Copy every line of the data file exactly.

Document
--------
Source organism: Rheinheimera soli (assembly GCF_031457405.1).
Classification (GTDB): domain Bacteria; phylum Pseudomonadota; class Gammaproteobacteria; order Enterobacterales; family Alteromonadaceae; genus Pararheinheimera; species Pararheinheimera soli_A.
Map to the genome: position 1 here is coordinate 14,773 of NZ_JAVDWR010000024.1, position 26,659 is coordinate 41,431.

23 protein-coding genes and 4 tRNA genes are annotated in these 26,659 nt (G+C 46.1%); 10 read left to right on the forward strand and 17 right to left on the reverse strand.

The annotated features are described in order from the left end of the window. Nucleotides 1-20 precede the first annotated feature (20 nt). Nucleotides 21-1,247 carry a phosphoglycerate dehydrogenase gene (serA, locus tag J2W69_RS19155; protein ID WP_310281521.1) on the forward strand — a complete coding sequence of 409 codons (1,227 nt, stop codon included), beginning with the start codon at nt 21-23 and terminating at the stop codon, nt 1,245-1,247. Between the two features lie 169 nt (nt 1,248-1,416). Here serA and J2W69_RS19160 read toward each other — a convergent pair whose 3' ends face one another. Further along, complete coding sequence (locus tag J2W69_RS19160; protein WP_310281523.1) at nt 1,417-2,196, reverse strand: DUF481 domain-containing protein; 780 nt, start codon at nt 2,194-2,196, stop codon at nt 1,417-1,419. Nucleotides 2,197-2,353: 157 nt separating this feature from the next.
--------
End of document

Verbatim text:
Source organism: Rheinheimera soli (assembly GCF_031457405.1).
Classification (GTDB): domain Bacteria; phylum Pseudomonadota; class Gammaproteobacteria; order Enterobacterales; family Alteromonadaceae; genus Pararheinheimera; species Pararheinheimera soli_A.
Map to the genome: position 1 here is coordinate 14,773 of NZ_JAVDWR010000024.1, position 26,659 is coordinate 41,431.

23 protein-coding genes and 4 tRNA genes are annotated in these 26,659 nt (G+C 46.1%); 10 read left to right on the forward strand and 17 right to left on the reverse strand.

The annotated features are described in order from the left end of the window. Nucleotides 1-20 precede the first annotated feature (20 nt). Nucleotides 21-1,247 carry a phosphoglycerate dehydrogenase gene (serA, locus tag J2W69_RS19155; protein ID WP_310281521.1) on the forward strand — a complete coding sequence of 409 codons (1,227 nt, stop codon included), beginning with the start codon at nt 21-23 and terminating at the stop codon, nt 1,245-1,247. Between the two features lie 169 nt (nt 1,248-1,416). Here serA and J2W69_RS19160 read toward each other — a convergent pair whose 3' ends face one another. Further along, complete coding sequence (locus tag J2W69_RS19160; protein WP_310281523.1) at nt 1,417-2,196, reverse strand: DUF481 domain-containing protein; 780 nt, start codon at nt 2,194-2,196, stop codon at nt 1,417-1,419. Nucleotides 2,197-2,353: 157 nt separating this feature from the next.